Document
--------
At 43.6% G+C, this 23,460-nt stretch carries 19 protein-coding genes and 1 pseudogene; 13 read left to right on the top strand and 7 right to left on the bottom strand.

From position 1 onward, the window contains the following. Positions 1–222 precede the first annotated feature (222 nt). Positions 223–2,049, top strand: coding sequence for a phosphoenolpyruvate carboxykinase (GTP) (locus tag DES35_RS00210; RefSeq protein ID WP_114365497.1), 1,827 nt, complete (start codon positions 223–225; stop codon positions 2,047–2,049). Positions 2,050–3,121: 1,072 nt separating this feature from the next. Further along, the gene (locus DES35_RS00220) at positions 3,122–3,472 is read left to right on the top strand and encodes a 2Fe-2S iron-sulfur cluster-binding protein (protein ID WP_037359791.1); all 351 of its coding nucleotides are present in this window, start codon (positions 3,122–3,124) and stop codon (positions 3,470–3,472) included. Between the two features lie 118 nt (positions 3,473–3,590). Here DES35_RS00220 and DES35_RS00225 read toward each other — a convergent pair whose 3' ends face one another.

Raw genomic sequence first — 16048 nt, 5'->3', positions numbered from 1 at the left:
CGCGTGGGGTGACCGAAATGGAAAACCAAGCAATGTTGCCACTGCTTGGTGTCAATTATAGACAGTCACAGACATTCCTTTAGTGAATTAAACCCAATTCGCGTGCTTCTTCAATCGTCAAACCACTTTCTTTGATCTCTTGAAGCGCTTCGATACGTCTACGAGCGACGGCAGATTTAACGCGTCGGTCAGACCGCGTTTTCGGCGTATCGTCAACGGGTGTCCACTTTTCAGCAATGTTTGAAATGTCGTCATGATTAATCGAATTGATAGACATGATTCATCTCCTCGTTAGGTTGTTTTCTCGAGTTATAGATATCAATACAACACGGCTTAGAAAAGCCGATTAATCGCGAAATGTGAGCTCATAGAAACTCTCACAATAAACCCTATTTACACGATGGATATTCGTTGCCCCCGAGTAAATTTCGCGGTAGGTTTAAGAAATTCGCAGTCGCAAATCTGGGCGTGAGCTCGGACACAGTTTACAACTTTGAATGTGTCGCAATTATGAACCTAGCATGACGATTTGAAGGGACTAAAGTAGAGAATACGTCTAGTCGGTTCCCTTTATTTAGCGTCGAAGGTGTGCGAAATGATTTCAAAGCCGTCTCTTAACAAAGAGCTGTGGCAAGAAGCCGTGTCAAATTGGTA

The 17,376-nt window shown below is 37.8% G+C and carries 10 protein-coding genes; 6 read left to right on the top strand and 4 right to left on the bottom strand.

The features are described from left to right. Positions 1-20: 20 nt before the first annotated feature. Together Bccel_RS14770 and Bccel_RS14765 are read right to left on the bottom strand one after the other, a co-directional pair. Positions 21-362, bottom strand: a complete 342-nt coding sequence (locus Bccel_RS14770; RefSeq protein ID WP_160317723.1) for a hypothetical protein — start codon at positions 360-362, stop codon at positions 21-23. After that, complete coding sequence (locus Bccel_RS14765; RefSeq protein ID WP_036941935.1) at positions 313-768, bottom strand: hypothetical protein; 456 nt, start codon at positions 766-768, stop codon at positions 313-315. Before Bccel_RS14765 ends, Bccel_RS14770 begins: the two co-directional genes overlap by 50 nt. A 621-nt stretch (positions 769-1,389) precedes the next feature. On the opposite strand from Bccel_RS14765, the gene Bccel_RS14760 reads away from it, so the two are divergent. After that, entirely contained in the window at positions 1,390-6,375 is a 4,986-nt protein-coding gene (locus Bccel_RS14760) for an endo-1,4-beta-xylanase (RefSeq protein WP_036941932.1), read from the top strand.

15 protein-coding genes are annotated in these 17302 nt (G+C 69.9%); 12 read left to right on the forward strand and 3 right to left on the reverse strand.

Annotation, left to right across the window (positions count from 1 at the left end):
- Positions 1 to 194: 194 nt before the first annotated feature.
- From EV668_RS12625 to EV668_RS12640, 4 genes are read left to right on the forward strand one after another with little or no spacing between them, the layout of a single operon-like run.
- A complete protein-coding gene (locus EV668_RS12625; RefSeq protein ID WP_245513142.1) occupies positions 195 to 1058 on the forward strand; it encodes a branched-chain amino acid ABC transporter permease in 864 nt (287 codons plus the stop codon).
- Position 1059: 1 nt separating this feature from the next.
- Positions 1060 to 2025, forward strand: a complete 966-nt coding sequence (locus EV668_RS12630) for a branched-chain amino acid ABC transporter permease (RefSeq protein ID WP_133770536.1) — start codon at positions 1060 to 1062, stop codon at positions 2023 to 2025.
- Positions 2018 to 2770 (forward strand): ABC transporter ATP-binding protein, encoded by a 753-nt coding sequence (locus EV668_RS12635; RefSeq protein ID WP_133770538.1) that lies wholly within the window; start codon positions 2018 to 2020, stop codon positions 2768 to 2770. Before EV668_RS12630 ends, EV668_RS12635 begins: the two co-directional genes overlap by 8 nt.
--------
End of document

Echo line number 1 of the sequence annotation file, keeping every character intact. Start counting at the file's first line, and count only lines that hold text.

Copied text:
At 43.6% G+C, this 23,460-nt stretch carries 19 protein-coding genes and 1 pseudogene; 13 read left to right on the top strand and 7 right to left on the bottom strand.